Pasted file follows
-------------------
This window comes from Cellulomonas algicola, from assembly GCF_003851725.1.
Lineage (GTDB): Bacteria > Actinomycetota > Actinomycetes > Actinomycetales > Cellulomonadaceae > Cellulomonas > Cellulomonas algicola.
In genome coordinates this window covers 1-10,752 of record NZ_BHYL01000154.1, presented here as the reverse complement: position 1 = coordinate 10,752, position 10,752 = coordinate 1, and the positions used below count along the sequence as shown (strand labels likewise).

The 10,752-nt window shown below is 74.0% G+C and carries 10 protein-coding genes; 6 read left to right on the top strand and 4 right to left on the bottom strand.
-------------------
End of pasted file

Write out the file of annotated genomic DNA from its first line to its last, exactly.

This window comes from Cellulomonas algicola, from assembly GCF_003851725.1.
Lineage (GTDB): Bacteria > Actinomycetota > Actinomycetes > Actinomycetales > Cellulomonadaceae > Cellulomonas > Cellulomonas algicola.
In genome coordinates this window covers 1-10,752 of record NZ_BHYL01000154.1, presented here as the reverse complement: position 1 = coordinate 10,752, position 10,752 = coordinate 1, and the positions used below count along the sequence as shown (strand labels likewise).

The 10,752-nt window shown below is 74.0% G+C and carries 10 protein-coding genes; 6 read left to right on the top strand and 4 right to left on the bottom strand.